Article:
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BANKRUPTCY:  CAUSE OR EFFECT?

 

By W. Stephen Graves, Juris Doctor

Attorney at Law

 

The Bankruptcy Abuse Prevention and Consumer Protection Act of 2005 may not seem relevant to today’s debates over bankruptcy, but as one of far too many examples of Congress’ dubious wisdom in letting special interest lobbyists make policy and write legislation, it is.  By 2005 an economy that squeezed the middle class while it boomed for the rich had created an alarming increase in bankruptcy filings.  Any thoughtful person could see that the law hadn’t changed to become more debtor-friendly or more creditor-hostile; the economy had changed to push more people over the edge.  When Congress should have felt alarm at the fact that so many working families were watching their American dream turn to dust, in fact it responded to the crisis by adopting the attitude of the bankers that there was a growing number of deadbeats taking advantage of a too-lenient system.  Basically Congress saw too many people getting poorer, so they outlawed poverty.  Now, seven years later, our economy is in the dumps, unemployment is at painfully high levels and even more people are losing their financial footing every day.

             If it isn’t clear enough that change in the economy and not change in the law (of which there was none) caused the increase in bankruptcy filings in the early 2000s, consider the findings of a Harvard University study on the major causes of bankruptcy:

 

Cause # 1 is illness.

 

Inability to pay medical expenses represents 62% of personal bankruptcies. The real kicker here, for health care reform opponents, is that NEARLY FOUR OUT OF FIVE (78%) OF THESE FILERS HAD HEALTH INSURANCE.  This is particularly poignant evidence that people are falling out of the middle class and accepting the cold comfort of bankruptcy.  Serious disease or injury can be so costly as to wipe out the assets of many working and middle-class families, even when health insurance pays a portion of the cost.

 

Cause #2 is unemployment.

 

In addition to the loss of income that follows job loss, losing a job usually means losing health insurance coverage as well.  For a breadwinner who no longer has an income at all or who must support a family with unemployment benefits, the availability of COBRA coverage continuation can be little more than a cruel joke, because the bill comes at the very time the money to pay it has gone.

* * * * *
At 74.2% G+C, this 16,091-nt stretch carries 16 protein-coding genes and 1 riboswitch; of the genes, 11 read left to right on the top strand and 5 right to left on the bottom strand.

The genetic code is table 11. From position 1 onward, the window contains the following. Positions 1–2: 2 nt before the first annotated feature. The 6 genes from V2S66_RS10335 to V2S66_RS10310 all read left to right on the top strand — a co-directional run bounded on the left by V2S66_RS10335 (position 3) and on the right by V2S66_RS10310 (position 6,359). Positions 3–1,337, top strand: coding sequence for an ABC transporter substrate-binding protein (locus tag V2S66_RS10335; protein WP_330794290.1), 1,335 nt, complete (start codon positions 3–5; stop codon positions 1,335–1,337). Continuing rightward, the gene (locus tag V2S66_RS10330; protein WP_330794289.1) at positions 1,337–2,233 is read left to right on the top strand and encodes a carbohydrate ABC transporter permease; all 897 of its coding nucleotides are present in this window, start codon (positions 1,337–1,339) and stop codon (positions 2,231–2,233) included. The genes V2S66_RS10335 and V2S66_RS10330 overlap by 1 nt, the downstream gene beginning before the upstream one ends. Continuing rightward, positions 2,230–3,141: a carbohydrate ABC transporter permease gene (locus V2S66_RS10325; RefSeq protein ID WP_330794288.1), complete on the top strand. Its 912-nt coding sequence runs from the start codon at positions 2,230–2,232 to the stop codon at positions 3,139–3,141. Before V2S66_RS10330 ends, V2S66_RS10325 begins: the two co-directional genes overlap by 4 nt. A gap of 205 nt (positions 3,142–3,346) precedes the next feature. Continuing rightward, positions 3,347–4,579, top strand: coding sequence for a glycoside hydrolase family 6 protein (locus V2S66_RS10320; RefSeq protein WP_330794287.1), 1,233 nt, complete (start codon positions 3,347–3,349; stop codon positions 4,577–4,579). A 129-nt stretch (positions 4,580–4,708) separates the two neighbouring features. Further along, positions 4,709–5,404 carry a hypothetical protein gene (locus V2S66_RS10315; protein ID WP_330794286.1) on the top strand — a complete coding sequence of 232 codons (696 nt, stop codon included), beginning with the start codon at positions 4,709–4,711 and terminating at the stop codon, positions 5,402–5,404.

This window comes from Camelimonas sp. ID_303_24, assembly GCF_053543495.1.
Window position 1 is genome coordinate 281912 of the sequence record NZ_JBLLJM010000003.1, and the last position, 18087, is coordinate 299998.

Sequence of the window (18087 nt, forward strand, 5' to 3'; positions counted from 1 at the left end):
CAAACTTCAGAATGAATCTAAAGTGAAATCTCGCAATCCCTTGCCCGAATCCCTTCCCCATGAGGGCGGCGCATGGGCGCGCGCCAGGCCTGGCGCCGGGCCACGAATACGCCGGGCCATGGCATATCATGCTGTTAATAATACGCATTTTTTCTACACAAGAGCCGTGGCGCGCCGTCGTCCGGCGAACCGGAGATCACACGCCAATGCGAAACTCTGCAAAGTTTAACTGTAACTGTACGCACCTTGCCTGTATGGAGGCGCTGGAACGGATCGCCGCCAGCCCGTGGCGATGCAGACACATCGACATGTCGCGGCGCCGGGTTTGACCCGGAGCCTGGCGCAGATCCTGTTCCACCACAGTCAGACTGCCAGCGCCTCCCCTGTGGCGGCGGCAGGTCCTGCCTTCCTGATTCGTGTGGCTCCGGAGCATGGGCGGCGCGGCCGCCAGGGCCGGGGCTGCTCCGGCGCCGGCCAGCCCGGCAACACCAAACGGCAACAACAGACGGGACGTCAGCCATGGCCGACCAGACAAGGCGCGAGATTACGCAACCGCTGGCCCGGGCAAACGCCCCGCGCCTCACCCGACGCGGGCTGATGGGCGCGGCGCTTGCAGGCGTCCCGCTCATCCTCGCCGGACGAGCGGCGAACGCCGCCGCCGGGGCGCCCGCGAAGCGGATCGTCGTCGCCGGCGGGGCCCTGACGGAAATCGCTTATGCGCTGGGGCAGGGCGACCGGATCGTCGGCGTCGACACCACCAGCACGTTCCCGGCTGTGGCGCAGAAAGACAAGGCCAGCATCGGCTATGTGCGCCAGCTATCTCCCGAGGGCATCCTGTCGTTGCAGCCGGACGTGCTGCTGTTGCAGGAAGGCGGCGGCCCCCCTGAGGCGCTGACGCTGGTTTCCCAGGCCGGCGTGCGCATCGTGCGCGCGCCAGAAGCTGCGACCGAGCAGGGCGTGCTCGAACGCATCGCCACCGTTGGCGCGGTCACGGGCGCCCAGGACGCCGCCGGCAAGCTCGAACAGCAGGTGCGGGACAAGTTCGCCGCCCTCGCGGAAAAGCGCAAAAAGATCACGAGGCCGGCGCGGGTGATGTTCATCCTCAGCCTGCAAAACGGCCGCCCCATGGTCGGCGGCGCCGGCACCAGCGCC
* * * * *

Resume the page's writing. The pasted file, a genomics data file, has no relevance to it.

Cause #3 is poor credit management.

 

Yes, some people buy more than they can afford and run up debt to the point where they can’t pay.  If there is any legitimacy to the creditor lobby’s distaste for bankruptcy, this is it.  However, there is NO evidence that poor credit management was a greater factor in bankruptcy filings in 2005 than it was nearly 30 years earlier, when the previous bankruptcy law went into effect, or two hundred years before that, when our country was founded and debtor prisons were outlawed.  Consider also that creditors have very sophisticated tools (credit reports, FICO scores) for evaluating the creditworthiness of debtors BEFORE they extend credit.  Thus they have themselves at least partly to blame when they give credit to people they know or should know are already maxed out.  The simple fact is that while some people incur debt they can’t pay, even those people are entitled to a fresh start when it becomes evident that they can’t pay and creditors can only create more misery by continuing to hound them. 

Most debtors try everything they know before taking bankruptcy.  Many try debt consolidation or credit counseling agencies.  Most debt consolidation plans fail, however, and only delay bankruptcy filing.  The problem with debt consolidation/credit counseling agencies is that they live off the payments debtors make through them, so they can’t necessarily be counted on to tell a debtor when his or her situation is hopeless and he or she would be better off in bankruptcy.

 

Cause #4 is divorce.

 

Family breakup creates tremendous financial strain on both parties and their children.  First, legal costs of divorce can be high, particularly when custody of children is at stake.  Second, setting up and maintaining two households on the same income that used to support only one is a recipe for financial disaster.  Third, wage garnishments for child or spousal support can make it difficult or impossible to pay other bills of one new household, while failure to pay child or spousal support can impoverish the other.  

 

Cause #5 is casualty and theft losses.

 

It almost goes without saying that uninsured losses from fire and natural disaster, fraud, theft and the like can force people into bankruptcy.  There are holes in many insurance policies that leave room for catastrophic financial loss from earthquake, flood or even shifting soil.  Fraud or market reverses can decimate savings.  Sudden or disastrous loss can also have a domino effect, leading to deteriorating health, job performance or family relationships.

   

Does it really matter why?

 

There are many reasons why people are forced, or perhaps “choose,” to file bankruptcy, but poor credit management is a distant third on the list of causes.  Of course personal responsibility is important, but think of it this way:  Do we deny Medicare benefits to a retiree who is diabetic because he or she failed to exercise or keep a healthy diet, or to a lung cancer patient because he or she smoked?

 

Call us at 210-738-3230 or, outside area code 210, 1-888-360-6162 if you need help with your own debt crisis or a family member, friend or neighbor needs help.  Remember that at our firm you’ll speak and deal with a lawyer, not a paralegal.